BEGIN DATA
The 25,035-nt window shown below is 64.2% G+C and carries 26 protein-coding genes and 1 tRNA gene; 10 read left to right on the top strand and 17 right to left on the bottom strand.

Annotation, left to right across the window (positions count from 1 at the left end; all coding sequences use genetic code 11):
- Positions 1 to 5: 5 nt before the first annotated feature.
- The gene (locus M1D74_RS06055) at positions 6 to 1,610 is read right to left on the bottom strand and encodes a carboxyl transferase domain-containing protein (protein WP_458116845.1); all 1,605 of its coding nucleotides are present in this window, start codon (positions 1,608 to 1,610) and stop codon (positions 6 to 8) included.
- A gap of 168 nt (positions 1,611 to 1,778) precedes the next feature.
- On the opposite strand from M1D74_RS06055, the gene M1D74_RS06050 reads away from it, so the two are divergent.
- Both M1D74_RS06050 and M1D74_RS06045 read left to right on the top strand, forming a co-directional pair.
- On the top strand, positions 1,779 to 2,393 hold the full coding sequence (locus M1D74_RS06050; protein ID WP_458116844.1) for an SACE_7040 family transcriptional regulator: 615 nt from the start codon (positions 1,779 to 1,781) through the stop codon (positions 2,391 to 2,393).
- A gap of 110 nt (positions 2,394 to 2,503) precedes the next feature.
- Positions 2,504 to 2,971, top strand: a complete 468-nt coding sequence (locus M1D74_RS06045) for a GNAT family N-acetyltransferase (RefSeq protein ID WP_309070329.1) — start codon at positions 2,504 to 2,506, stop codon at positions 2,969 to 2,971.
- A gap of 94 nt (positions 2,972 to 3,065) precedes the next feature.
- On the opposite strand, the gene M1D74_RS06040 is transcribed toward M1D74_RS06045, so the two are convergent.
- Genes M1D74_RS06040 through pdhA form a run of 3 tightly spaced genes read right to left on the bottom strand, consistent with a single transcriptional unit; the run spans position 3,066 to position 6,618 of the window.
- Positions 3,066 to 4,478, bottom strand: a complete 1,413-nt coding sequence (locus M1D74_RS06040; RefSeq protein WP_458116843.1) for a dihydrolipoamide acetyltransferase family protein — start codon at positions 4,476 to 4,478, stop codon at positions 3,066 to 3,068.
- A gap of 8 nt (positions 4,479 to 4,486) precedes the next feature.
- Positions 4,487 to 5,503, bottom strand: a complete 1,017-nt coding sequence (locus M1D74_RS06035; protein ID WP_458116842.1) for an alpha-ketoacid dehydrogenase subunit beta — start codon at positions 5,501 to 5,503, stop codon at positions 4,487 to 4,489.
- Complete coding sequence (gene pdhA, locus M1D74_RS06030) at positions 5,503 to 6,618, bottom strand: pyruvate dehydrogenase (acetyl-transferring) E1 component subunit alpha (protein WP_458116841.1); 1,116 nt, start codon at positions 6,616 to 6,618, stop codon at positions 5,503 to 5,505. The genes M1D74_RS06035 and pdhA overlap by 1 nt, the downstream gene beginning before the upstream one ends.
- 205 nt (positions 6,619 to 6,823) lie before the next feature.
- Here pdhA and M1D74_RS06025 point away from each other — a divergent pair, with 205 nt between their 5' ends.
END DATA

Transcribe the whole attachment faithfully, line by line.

The 25,035-nt window shown below is 64.2% G+C and carries 26 protein-coding genes and 1 tRNA gene; 10 read left to right on the top strand and 17 right to left on the bottom strand.

Annotation, left to right across the window (positions count from 1 at the left end; all coding sequences use genetic code 11):
- Positions 1 to 5: 5 nt before the first annotated feature.
- The gene (locus M1D74_RS06055) at positions 6 to 1,610 is read right to left on the bottom strand and encodes a carboxyl transferase domain-containing protein (protein WP_458116845.1); all 1,605 of its coding nucleotides are present in this window, start codon (positions 1,608 to 1,610) and stop codon (positions 6 to 8) included.
- A gap of 168 nt (positions 1,611 to 1,778) precedes the next feature.
- On the opposite strand from M1D74_RS06055, the gene M1D74_RS06050 reads away from it, so the two are divergent.
- Both M1D74_RS06050 and M1D74_RS06045 read left to right on the top strand, forming a co-directional pair.
- On the top strand, positions 1,779 to 2,393 hold the full coding sequence (locus M1D74_RS06050; protein ID WP_458116844.1) for an SACE_7040 family transcriptional regulator: 615 nt from the start codon (positions 1,779 to 1,781) through the stop codon (positions 2,391 to 2,393).
- A gap of 110 nt (positions 2,394 to 2,503) precedes the next feature.
- Positions 2,504 to 2,971, top strand: a complete 468-nt coding sequence (locus M1D74_RS06045) for a GNAT family N-acetyltransferase (RefSeq protein ID WP_309070329.1) — start codon at positions 2,504 to 2,506, stop codon at positions 2,969 to 2,971.
- A gap of 94 nt (positions 2,972 to 3,065) precedes the next feature.
- On the opposite strand, the gene M1D74_RS06040 is transcribed toward M1D74_RS06045, so the two are convergent.
- Genes M1D74_RS06040 through pdhA form a run of 3 tightly spaced genes read right to left on the bottom strand, consistent with a single transcriptional unit; the run spans position 3,066 to position 6,618 of the window.
- Positions 3,066 to 4,478, bottom strand: a complete 1,413-nt coding sequence (locus M1D74_RS06040; RefSeq protein WP_458116843.1) for a dihydrolipoamide acetyltransferase family protein — start codon at positions 4,476 to 4,478, stop codon at positions 3,066 to 3,068.
- A gap of 8 nt (positions 4,479 to 4,486) precedes the next feature.
- Positions 4,487 to 5,503, bottom strand: a complete 1,017-nt coding sequence (locus M1D74_RS06035; protein ID WP_458116842.1) for an alpha-ketoacid dehydrogenase subunit beta — start codon at positions 5,501 to 5,503, stop codon at positions 4,487 to 4,489.
- Complete coding sequence (gene pdhA, locus M1D74_RS06030) at positions 5,503 to 6,618, bottom strand: pyruvate dehydrogenase (acetyl-transferring) E1 component subunit alpha (protein WP_458116841.1); 1,116 nt, start codon at positions 6,616 to 6,618, stop codon at positions 5,503 to 5,505. The genes M1D74_RS06035 and pdhA overlap by 1 nt, the downstream gene beginning before the upstream one ends.
- 205 nt (positions 6,619 to 6,823) lie before the next feature.
- Here pdhA and M1D74_RS06025 point away from each other — a divergent pair, with 205 nt between their 5' ends.